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TitlePerson-tracking and gesture-driven interaction with a mobile robot
LanguageEnglish
File Size3.2 MB
Total Pages91
Document Text Contents
Page 1

Faculty of Engineering

Master Degree in

Artificial Intelligence and Robotics

Person-tracking and gesture-driven

interaction with a mobile robot using the

Kinect sensor

Supervisor Candidate

Prof. Luca Iocchi Taigo Maria Bonanni

Academic Year 2010/2011

Page 2

To this journey,

which reached the end.

To all those adventures

that have yet to come.

Page 45

Design and System Architecture 3.3 Software Components

ptz proxy : provides control for 3 hobby-type servos, for example to command

the actuators of a pan-tilt-zoom camera.

Compared to the other frameworks presented further on, chosen for their

strengths with respect to other products, Player is an obvious choice when

one wants a direct and simple interaction with a robot.

The other possible approach is the implementation of the drivers for all

Communication

through drivers

Communication

through TCP

connection

Communication

through client

proxy

Player

Server

Player

Client

Application

(a) Player interfaced with a
Hokuyo Urg Laser

(b) Player interfaced with a SICK
Laser

Figure 3.9: Two examples of connection with two different laser sensors.
Either in this case the Player provides client-side the same interface for both
sensors.

40

Page 46

Design and System Architecture 3.3 Software Components

the devices installed in the robot itself; clearly, this approach is extremely

time consuming, feasible only when dealing with highly critical scenarios,

where it is preferable to design ad-hoc software instead of relying on third-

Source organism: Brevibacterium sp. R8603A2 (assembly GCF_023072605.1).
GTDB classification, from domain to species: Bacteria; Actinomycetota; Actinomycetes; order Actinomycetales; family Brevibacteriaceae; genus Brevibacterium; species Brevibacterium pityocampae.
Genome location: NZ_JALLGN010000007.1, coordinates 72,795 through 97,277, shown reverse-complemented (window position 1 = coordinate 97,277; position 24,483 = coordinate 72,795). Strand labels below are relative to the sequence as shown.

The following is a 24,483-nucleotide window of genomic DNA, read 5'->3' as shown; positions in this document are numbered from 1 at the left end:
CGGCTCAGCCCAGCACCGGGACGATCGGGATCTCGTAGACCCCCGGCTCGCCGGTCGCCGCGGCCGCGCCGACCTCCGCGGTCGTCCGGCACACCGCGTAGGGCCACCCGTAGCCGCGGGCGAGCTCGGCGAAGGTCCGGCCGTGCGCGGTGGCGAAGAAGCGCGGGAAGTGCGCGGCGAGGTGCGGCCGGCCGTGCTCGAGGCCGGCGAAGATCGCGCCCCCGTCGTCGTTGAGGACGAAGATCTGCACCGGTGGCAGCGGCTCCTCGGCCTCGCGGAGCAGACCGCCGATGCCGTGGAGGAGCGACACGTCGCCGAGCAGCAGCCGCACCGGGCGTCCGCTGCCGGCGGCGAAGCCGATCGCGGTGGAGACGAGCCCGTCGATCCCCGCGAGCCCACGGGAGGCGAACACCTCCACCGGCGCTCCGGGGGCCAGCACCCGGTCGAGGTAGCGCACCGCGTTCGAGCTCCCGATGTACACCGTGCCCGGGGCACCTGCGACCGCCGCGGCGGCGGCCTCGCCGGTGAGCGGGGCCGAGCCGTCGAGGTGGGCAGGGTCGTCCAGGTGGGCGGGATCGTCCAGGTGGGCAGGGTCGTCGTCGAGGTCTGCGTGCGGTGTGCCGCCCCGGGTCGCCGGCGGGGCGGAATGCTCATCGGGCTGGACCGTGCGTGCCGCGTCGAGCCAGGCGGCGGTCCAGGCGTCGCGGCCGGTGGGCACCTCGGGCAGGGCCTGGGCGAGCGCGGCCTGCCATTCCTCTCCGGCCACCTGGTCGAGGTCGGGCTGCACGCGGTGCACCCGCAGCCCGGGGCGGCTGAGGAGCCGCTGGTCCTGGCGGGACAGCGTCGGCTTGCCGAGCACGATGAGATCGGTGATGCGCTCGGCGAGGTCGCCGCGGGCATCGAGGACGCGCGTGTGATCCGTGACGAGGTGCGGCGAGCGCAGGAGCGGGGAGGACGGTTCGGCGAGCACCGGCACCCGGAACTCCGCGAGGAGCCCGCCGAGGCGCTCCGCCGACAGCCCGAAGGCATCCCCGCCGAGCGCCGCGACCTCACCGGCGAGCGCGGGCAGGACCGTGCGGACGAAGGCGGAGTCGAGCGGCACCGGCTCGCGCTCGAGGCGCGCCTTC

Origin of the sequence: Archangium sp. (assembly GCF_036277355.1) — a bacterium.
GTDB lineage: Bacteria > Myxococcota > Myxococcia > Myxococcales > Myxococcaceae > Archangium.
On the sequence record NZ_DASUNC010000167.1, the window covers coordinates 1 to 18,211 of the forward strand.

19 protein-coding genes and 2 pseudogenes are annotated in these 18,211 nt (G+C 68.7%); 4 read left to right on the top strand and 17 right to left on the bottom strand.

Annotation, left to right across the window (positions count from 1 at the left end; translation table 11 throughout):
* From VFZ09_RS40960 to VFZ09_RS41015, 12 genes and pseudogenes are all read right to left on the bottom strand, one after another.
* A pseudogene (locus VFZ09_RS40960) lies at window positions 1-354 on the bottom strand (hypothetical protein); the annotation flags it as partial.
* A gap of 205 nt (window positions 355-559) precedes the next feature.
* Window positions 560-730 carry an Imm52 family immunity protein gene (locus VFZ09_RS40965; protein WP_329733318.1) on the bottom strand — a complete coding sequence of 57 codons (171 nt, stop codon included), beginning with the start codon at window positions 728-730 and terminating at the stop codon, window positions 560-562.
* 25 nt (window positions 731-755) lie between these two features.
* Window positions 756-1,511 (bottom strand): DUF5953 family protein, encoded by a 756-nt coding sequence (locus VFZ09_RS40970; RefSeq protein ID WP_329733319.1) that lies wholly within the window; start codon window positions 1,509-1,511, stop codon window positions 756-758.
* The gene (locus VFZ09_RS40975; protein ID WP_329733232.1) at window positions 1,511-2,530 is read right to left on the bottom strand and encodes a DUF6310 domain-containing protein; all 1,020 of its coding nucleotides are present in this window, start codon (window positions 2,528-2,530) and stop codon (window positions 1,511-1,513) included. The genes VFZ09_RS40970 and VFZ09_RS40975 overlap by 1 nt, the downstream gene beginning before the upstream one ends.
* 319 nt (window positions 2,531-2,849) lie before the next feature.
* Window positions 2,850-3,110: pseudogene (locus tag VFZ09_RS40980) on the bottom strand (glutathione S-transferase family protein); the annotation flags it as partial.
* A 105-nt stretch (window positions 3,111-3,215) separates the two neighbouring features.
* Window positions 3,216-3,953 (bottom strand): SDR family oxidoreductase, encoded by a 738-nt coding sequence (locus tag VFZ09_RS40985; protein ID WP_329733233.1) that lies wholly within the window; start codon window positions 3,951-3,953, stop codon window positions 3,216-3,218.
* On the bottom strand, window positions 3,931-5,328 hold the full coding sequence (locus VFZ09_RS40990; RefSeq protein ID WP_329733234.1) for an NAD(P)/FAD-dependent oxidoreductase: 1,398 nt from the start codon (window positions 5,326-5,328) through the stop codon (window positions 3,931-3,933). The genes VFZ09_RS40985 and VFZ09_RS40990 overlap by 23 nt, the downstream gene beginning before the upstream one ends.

party frameworks. Moreover, using Player we always have the possibility

of testing our application in different scenarios, like rescue robotics, simply

changing the robot, without worrying about modifications to the software of

our implementation.

3.3.2 OpenNI

As explained in section 2.2, both HRI and human-computer interaction

are focusing towards a novel interaction paradigm, through communication

means which have to be natural and intuitive for the humans, defining the

so-called Natural Interaction. This is the main purpose of OpenNI 2, where

NI stands for Natural Interaction, a cross-platform framework developed

by PrimeSense, which provides APIs for implementing applications, mostly

based on speech/gesture recognition and body tracking.

OpenNI enables a two-directional communication with, on the one hand:

• Video and audio sensors for perceiving the environment (have to be
compliant with the standards of the framework)

• Middlewares which, once acquired data from the aforementioned sen-
sors, return meaningful informations, for example about the motion of

a target

On the other hand, see Figure 3.10, OpenNI communicates with applica-

tions which, through OpenNI and middlewares, extract data from the sensors

and uses them for their purposes. OpenNI offers to the programmers the

portability of applications written using its libraries: a sensor used to per-

form video acquisition can be easily substituted, without the need of modify

the code.

Following the breakthrough of the Kinect, beyond OpenNI arose a broad

variety of frameworks, enabling the communication with the device, as OpenK-